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Chicken egg with amnion surrounding the embryo
Human fetus, enclosed in the amnion.
Anatomical terminology

The amnion (pl.: amnions or amnia) is a membrane that closely covers human and various other embryos when they first form. It fills with amniotic fluid, which causes the amnion to expand and become the amniotic sac that provides a protective environment for the developing embryo. The amnion, along with the chorion, the yolk sac and the allantois protect the embryo. In birds, reptiles and monotremes, the protective sac is enclosed in a shell. In marsupials and placental mammals, it is enclosed in a uterus.

The amnion is a feature of the vertebrate clade Amniota, which includes reptiles, birds, and mammals. Amphibians and fish lack the amnion and thus are anamniotes (non-amniotes). The amnion stems from the extra-embryonic somatic mesoderm on the outer side and the extra-embryonic ectoderm or trophoblast on the inner side.[1]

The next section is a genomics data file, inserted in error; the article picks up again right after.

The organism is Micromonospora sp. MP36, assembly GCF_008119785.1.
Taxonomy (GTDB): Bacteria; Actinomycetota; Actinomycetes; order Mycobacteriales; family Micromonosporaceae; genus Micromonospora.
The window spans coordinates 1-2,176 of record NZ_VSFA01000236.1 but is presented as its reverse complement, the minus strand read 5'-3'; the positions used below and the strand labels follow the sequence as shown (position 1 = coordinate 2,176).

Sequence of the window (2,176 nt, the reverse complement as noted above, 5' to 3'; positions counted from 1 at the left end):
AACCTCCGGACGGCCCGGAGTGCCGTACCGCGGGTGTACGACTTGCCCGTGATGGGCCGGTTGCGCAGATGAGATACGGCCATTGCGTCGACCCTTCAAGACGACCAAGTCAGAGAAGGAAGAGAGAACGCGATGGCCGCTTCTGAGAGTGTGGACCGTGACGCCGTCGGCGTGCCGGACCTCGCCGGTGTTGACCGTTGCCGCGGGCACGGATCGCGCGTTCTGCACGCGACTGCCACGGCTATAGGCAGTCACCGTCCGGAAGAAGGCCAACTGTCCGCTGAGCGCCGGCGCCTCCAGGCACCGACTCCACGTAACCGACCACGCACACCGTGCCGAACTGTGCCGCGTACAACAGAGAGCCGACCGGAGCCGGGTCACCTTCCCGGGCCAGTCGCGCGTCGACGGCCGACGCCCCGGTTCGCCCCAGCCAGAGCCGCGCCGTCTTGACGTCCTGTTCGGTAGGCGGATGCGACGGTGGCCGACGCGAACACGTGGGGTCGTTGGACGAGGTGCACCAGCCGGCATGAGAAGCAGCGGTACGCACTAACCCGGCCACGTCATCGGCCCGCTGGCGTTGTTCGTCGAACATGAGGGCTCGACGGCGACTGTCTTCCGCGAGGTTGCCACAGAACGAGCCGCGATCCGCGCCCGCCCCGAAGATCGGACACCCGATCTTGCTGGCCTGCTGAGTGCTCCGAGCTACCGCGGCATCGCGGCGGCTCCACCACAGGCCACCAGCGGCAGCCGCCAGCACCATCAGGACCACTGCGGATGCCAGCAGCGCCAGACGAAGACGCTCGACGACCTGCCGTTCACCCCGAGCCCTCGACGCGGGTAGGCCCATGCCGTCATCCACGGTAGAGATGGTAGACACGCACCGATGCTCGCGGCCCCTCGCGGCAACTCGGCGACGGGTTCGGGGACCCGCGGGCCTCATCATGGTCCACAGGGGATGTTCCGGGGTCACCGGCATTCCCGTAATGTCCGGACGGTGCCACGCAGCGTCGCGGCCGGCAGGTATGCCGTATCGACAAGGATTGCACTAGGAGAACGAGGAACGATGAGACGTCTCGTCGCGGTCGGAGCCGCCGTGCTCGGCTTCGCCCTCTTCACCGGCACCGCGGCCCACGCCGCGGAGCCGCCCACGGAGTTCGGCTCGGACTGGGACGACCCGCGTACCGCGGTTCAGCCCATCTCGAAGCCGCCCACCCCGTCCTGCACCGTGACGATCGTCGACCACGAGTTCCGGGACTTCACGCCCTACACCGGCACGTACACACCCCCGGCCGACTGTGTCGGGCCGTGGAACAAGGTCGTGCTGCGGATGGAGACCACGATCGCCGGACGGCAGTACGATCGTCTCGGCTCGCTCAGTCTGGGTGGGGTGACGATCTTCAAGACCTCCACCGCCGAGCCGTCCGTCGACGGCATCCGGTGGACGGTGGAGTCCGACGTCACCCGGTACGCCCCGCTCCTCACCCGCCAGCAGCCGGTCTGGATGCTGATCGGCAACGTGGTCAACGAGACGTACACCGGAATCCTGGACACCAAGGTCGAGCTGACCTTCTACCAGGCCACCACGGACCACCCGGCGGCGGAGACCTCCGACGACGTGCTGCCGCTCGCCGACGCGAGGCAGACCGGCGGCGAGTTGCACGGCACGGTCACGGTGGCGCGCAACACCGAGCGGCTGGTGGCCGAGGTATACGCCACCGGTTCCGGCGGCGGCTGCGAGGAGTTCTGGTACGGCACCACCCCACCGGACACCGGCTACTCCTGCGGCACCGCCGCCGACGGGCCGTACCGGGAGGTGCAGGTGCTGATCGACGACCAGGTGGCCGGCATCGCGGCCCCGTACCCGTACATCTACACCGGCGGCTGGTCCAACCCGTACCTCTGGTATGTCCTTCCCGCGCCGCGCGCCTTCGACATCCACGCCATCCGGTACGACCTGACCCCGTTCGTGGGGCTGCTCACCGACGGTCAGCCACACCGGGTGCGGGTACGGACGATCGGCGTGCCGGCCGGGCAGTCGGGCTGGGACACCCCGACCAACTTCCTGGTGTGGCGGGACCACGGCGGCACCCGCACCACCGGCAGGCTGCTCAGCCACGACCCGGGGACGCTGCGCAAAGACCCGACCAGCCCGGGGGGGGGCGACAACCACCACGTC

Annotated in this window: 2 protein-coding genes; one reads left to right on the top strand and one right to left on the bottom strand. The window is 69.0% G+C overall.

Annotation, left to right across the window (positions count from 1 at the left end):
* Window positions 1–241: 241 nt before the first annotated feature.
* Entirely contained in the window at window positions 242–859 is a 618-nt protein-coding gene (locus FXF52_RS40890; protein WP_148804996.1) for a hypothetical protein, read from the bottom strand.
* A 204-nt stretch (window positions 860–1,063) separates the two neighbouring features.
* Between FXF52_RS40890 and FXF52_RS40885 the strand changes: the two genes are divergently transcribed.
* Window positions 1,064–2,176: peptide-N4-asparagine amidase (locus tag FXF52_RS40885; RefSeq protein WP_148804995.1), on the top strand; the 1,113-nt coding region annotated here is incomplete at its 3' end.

Traditionally, the term amnion has been assumed to derive from Ancient Greek ἀμνίον : amníon, 'little lamb', diminutive of ἀμνός : amnós, 'lamb'. It is cognate with the English verb 'yean', bring forth young (usually lambs). However, this etymology is perhaps incorrect as the term may actually refer to an ancient Greek goddess of childbirth worshipped in Amnisos on the island of Crete [2]

In humans

In the human embryo, the earliest stages of the formation of the amnion have not been observed; in the youngest embryo that has been studied the amnion was already present as a closed sac, and appears in the inner cell-mass as a cavity. This cavity is roofed in by a single stratum of flattened, ectodermal cells, the amniotic ectoderm, and its floor consists of the prismatic ectoderm of the embryonic disk. Outside the amniotic ectoderm is a thin layer of mesoderm, which is continuous with that of the somatopleure and is connected by the body-stalk with the mesodermal lining of the chorion.